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Justices don't act on last Gitmo case

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Detainees attend a class at Camp VI in Camp Delta at Naval Station Guantanamo Bay in Cuba on July 8, 2010. Detainees are shackled to the floor when contractors are teaching classes to insure teachers' safety. UPI/Roger L. Wollenberg | <a href="/News_Photos/lp/e14794d978be4b122e5410743f1dee87/" target="_blank">License Photo</a>
Detainees attend a class at Camp VI in Camp Delta at Naval Station Guantanamo Bay in Cuba on July 8, 2010. Detainees are shackled to the floor when contractors are teaching classes to insure teachers' safety. UPI/Roger L. Wollenberg | License Photo

WASHINGTON, April 25 (UPI) -- The U.S. Supreme Court took no action Monday on the last case on its docket from a detainee at the military prison in Guantanamo Bay, Cuba.

The core issue in the case was whether federal judges have any power to block transfer of detainees out of the Guantanamo Bay prison facility, putting them beyond the reach of a U.S. court, SCOTUSBLOG.com reported.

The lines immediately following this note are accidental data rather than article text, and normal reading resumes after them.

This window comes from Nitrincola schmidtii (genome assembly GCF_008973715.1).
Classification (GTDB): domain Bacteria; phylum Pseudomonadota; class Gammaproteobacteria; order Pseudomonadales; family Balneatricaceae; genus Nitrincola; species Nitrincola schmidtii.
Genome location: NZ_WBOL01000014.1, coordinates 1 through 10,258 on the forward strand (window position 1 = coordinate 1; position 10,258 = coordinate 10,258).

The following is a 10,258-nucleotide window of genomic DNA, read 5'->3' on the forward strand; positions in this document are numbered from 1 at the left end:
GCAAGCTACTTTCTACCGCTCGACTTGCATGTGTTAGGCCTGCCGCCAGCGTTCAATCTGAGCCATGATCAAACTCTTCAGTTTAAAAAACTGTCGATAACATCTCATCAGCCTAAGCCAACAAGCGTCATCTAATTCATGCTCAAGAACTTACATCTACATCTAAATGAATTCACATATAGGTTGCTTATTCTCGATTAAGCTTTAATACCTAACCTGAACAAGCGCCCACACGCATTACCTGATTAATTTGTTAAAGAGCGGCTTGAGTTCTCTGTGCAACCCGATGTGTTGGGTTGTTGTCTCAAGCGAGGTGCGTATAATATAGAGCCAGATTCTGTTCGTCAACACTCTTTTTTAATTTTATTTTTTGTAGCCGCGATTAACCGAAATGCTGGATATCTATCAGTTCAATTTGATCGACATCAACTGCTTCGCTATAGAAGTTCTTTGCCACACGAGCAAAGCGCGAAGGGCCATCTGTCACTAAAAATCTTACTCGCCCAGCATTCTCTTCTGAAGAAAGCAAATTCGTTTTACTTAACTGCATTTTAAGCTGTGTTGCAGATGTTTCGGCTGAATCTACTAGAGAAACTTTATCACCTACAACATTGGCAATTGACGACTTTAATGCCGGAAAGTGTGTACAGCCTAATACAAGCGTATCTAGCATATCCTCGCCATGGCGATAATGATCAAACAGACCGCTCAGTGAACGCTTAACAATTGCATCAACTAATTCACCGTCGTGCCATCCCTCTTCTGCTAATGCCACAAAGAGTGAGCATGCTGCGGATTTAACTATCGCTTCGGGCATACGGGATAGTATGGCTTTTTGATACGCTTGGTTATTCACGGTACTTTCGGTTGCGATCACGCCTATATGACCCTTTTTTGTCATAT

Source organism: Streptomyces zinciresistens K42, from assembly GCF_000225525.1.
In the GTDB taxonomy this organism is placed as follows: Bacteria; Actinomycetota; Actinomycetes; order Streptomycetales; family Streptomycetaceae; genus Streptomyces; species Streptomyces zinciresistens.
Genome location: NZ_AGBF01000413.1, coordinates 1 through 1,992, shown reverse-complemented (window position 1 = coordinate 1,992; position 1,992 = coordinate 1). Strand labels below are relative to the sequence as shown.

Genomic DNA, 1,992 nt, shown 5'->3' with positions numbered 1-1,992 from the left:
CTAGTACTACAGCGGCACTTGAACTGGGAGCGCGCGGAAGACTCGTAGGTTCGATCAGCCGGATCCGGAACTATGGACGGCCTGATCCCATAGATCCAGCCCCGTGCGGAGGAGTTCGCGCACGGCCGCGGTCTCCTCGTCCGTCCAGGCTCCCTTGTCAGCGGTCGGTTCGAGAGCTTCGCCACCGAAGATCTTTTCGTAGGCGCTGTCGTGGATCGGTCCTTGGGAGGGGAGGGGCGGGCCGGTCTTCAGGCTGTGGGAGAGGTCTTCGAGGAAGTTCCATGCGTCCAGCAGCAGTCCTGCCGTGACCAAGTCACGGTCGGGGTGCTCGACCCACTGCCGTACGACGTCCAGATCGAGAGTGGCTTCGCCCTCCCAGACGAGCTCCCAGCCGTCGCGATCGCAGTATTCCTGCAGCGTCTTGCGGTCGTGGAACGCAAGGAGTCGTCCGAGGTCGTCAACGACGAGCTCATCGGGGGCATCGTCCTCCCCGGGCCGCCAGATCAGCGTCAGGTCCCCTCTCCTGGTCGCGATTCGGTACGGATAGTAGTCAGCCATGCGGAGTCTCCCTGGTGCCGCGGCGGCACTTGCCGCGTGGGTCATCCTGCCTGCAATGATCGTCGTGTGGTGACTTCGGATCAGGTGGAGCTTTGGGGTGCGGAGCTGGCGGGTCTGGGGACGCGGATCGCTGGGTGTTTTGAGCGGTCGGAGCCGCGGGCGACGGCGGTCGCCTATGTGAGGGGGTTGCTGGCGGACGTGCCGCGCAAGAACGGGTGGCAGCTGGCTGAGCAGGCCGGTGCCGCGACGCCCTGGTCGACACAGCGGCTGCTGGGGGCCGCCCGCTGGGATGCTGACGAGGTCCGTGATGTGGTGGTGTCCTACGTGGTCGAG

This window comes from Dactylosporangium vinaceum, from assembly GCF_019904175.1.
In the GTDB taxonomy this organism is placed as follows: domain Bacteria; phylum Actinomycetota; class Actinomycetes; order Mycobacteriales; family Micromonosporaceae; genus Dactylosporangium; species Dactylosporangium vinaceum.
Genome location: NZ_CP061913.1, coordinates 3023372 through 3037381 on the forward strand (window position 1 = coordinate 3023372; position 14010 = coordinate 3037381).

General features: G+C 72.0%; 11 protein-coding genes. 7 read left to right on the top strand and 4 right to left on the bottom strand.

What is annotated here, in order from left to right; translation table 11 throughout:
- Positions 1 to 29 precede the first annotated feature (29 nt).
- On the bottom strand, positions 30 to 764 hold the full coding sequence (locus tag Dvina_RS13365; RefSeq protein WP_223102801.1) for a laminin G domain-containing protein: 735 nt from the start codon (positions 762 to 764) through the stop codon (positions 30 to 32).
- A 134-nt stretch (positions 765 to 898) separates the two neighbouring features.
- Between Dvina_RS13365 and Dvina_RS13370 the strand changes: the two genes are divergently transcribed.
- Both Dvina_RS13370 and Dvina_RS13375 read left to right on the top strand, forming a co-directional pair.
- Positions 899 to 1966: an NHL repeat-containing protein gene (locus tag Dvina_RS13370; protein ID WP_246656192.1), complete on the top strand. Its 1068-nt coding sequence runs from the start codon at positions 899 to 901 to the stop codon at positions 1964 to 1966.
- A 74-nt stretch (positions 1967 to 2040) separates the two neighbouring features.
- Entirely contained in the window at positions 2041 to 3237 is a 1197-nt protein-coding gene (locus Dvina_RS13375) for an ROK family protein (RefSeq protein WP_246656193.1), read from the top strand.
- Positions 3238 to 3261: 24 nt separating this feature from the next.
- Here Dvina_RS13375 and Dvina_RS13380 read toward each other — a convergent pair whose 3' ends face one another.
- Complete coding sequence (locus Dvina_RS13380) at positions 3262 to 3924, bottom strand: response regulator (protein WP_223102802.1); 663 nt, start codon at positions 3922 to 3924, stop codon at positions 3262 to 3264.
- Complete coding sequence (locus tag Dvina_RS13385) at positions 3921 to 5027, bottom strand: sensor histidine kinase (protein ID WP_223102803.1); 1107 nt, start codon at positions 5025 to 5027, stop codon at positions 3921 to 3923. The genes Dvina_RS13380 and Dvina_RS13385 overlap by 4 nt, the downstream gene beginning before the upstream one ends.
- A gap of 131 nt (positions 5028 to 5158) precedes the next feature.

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The case also wanted to test whether Guantanamo Bay prisoners have a constitutional right to challenge the federal government's claim that they won't be tortured if sent to a country when the detainees believe they would be.

The case was the last of eight on the court's docket this term.

Justices chose not to hear an appeal in which the issue was whether states that award inmates credits that could result in reduced prison time may constitutionally adopt a policy against giving such credits to inmates serving life sentences, SCOTUSBLOG.com said.

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